Organising The 2007 Election


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Organising The 2007 Election



Adele Jinadu



culled from GUARDIAN, March 27, 2005



My point of departure is the observation that, under liberal democratic theory, the indeterminacy of elections, in the sense of providing opportunity for yesterday's losers to become today's winners, and yesterday's winners to become today's losers, presupposes, indeed demands and is, to a large extent, a function of an impartial and efficient administration of elections. To say this is in effect to hypothesise that the critical problem of electoral administration in our country is to ensure the indeterminacy of elections.


It is for this reason that it is always important to turn our searchlight on electoral administration, in its various dimensions, in our country. However, that searchlight must not be a limited one. It must go beyond such critical and conditioning institutional, basically process questions, for example about the powers and functions of electoral bodies and about electoral laws and electoral systems to include the no less and perhaps more important conditioning structural questions relating to the resolution of the social question of democratic development in our country.


As I have pointed out elsewhere, "The problem of electoral administration, and by implication, of the liberal democratic project in Africa, cannot therefore be dissociated from the possibilities for resolving the fundamental problem of underdevelopment and the prospects for structural transformation of Africa economies.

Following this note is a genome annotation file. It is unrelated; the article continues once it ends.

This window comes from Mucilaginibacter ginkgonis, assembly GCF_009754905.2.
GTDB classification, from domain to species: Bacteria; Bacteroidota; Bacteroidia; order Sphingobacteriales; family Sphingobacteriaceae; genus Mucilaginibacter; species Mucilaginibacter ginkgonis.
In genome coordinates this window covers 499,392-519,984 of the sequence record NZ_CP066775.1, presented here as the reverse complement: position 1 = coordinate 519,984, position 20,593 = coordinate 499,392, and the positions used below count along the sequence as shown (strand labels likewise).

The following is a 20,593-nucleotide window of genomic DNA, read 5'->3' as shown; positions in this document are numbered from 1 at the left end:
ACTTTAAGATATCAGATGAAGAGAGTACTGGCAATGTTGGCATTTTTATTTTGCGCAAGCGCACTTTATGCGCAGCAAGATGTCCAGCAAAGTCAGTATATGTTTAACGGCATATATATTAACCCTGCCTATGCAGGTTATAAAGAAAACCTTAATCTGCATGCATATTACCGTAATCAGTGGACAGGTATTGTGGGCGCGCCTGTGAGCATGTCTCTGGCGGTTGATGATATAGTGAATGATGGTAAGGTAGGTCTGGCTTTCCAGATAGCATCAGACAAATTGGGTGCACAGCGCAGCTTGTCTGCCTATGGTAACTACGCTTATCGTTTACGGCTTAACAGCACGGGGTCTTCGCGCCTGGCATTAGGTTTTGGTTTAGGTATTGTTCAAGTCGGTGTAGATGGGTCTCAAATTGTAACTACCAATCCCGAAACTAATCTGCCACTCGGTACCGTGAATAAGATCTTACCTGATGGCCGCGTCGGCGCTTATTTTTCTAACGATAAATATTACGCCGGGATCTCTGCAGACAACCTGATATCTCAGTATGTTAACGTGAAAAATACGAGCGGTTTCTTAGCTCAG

If the social question is to be viewed in the medium - to longer - term perspectives, there are, however, short-term consideration, relating to some more immediately pressing institutional/process issues, which must be addressed as we prepare for 2007. In this respect, and with due acknowledgement of the ponderous odds INEC had to contend with as 2003 approached, I would like to suggest that it would not be too early now for INEC to begin preparation for 2007 and to issue a preliminary programme of activities leading up to 2007 and take definite decisions about some of the logistic and related organisational matters concerning the administration of the 2007 general elections.


Part of the problem with INEC as 2003 approached was that it was not proactive enough and, for that reason, was enmeshed in a web of avoidable tardy preparations and needless diversions, which gave those who would subvert the electoral process ample opportunity to exploit the situation. INEC should try to avoid this and have the electoral process, as we approach 2007, firmly under its control.


Let me identify, without elaboration but the more to provoke discussion, some of such institution/process issues: voter education; voter registration; the recruitment and training of election officials; information about and access of voting centres, and the number of such centres to ensure access by all voters; the voting period and the secrecy of voting; the nature of the ballot box and the ballot itself; the mode of appointment, composition and tenure of the electoral body; and the revision and vigorous enforcement of the electoral laws to make for more credible and effective administration of elections, making it more difficult for those who would rather subvert the electoral process to do so, and especially with respect to electioneering guidelines, election finance and election tribunals.